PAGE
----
“Ricardo, it was a distinct pleasure to meet you. You are an amazing birder – like a magician.
Thanks for your help birding and answering cheerfully so many questions. Best wishes.”

Diane Stone – Portland, USA


This tour departs early morning from Kingston where we travel up the Blue Mountains pass the historic military training base of New Castle and commence birding at Hardwar Gap (elevation 1200m). These cool western slopes of the Blue Mountains are within the Blue and John Crow Mountains National Park, an Important Bird Area in Jamaica. There are scattered cottages and homes along with small plots of coffee farms. The remaining forest is mostly secondary growth with areas of good primary forests and supports 24 of the island’s 28 endemic bird species. This is a good area to see the elusive Crested Quail-Dove and much sought-after Jamaican Blackbird. We will make time to have packed snacks and coffee or tea before making our way back into Kingston for lunch and a period of relaxation.

The afternoon session will be shorter and more leisurely as we enjoy a couple hours of birding in Hope Gardens. The main highlights here are the flocks of Yellow-billed Parrots that call this area home. There are also a few Black-billed Parrots among the flocks so be sure to observe carefully. The Hope Gardens also shares up an impressive array of migrant warblers to ensure we are kept busy to the very end.
In all, this one day tour provides good chances of seeing as many as 25 of the 28 endemic bird species.

This tour can also be customized to suit your needs. Contact us for more information.

Cost: US$130 per person for groups of 2 to 10.
US$180 individual tour.

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Sign-up to be a part of one of the following 8 days birding tour around the island: Be sure to sign up early as maximum group size is only 10 persons. The cost includes double occupancy accommodations for nights 1 to 7 along with three meals per day. Breakfast and lunch are also included for day 8. All ground transportation including airport transfers are also covered. The cost does not include airfare or airport taxes, alcoholic beverages, personal items or any tips.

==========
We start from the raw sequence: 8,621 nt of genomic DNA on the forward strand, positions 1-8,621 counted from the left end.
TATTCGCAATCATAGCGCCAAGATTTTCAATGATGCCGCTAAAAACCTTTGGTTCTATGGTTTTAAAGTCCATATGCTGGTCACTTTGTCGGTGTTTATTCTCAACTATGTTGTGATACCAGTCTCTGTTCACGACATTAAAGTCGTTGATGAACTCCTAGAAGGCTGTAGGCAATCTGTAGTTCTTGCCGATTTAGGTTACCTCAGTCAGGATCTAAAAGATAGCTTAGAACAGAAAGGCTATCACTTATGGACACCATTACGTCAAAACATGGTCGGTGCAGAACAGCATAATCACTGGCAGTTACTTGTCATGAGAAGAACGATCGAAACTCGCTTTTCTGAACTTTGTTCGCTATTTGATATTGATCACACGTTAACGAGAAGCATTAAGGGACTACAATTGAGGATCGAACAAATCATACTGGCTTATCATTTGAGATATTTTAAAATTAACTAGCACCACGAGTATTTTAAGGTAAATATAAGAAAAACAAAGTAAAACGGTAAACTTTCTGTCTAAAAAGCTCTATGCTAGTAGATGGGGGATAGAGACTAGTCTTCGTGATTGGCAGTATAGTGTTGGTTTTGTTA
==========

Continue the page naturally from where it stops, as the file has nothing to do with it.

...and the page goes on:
Cost: US$2,300 per person for groups of 2 to 10. (Single room supplement US$300)


All guests are greeted at the Sangster’s International Airport in Montego Bay and transported to the Satori Resort and Spa which will be our accommodations for the night. There will be a welcome dinner at the Pelican Restaurant where official greetings are made and the trip itinerary is again presented in details.

This is the first official birding day. First we make our way into the hills of St. James and make a brief stop at the Rocklands Bird Sanctuary. This is a very simple, relaxing, rustic environment in the beautiful garden of a country cottage. Here you will experience the most magical feeling of having the Red-billed Streamertail (Jamaica’s National Bird) or the Jamaican Mango sit on your finger while you offer it nectar from a bottle. From here we make our way to the historic town of Black River which holds the honour of being the first town in Jamaica to receive electricity in 1893. After a stop for lunch we visit the nearby Parottee Ponds for wetland birds and shorebirds. More rare migrant birds are recorded in this area than anywhere else on the island. There is also a chance to the see the threatened West Indian Whistling Duck and even American Crocodiles. Finally we arrive at Marshall’s Pen in the cool hills of Mandeville where we will spend the next 2 nights.

We depart at 7am after breakfast for another day of birding in the wetlands. This time we travel to the Black River Upper Morass, Jamaica’s largest expanse of inland wetlands. Here we go in search of elusive birds such as the Spotted Rail, the Masked Duck and the Yellow-breasted Crake. This is also a great area for the West Indian Whistling Ducks. After lunch we return to Marshall’s Pen where we will enjoy an afternoon of birding on the property, including the first of several searches for the Jamaican Owl.
Marshall’s Pen is a designated National Heritage Site and was originally a cattle estate and coffee factory dating back some 250 years. It is now owned by Dr. Ann Sutton, ornithologist and author of A Photographic Guide to the Birds of Jamaica. Along with rooms on the main building, the old coffee house has been converted into lodgings for visitors. The rich history, home style meals and impressive birding opportunity will make this location one of the highlights of the trip.